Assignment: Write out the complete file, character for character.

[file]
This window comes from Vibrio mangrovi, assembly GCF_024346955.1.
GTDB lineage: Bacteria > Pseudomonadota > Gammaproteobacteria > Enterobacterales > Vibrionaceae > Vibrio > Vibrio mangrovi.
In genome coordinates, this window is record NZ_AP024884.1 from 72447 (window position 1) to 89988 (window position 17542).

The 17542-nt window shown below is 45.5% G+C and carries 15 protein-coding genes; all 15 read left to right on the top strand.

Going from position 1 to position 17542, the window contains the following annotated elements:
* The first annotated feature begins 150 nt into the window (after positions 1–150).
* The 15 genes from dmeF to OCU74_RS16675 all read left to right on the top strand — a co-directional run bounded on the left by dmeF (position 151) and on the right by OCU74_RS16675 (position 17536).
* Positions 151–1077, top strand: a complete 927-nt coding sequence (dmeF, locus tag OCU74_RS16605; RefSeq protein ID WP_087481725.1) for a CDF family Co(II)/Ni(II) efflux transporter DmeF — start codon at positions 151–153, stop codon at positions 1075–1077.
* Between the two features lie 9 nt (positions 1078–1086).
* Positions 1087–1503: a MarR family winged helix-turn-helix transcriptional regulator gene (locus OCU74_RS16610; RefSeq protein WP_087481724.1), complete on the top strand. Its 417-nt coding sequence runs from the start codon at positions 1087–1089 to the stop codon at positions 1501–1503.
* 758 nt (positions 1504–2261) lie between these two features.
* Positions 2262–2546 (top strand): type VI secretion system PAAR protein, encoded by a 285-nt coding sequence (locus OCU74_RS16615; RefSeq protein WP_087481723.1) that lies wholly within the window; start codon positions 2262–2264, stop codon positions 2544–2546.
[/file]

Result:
This window comes from Vibrio mangrovi, assembly GCF_024346955.1.
GTDB lineage: Bacteria > Pseudomonadota > Gammaproteobacteria > Enterobacterales > Vibrionaceae > Vibrio > Vibrio mangrovi.
In genome coordinates, this window is record NZ_AP024884.1 from 72447 (window position 1) to 89988 (window position 17542).

The 17542-nt window shown below is 45.5% G+C and carries 15 protein-coding genes; all 15 read left to right on the top strand.

Going from position 1 to position 17542, the window contains the following annotated elements:
* The first annotated feature begins 150 nt into the window (after positions 1–150).
* The 15 genes from dmeF to OCU74_RS16675 all read left to right on the top strand — a co-directional run bounded on the left by dmeF (position 151) and on the right by OCU74_RS16675 (position 17536).
* Positions 151–1077, top strand: a complete 927-nt coding sequence (dmeF, locus tag OCU74_RS16605; RefSeq protein ID WP_087481725.1) for a CDF family Co(II)/Ni(II) efflux transporter DmeF — start codon at positions 151–153, stop codon at positions 1075–1077.
* Between the two features lie 9 nt (positions 1078–1086).
* Positions 1087–1503: a MarR family winged helix-turn-helix transcriptional regulator gene (locus OCU74_RS16610; RefSeq protein WP_087481724.1), complete on the top strand. Its 417-nt coding sequence runs from the start codon at positions 1087–1089 to the stop codon at positions 1501–1503.
* 758 nt (positions 1504–2261) lie between these two features.
* Positions 2262–2546 (top strand): type VI secretion system PAAR protein, encoded by a 285-nt coding sequence (locus OCU74_RS16615; RefSeq protein WP_087481723.1) that lies wholly within the window; start codon positions 2262–2264, stop codon positions 2544–2546.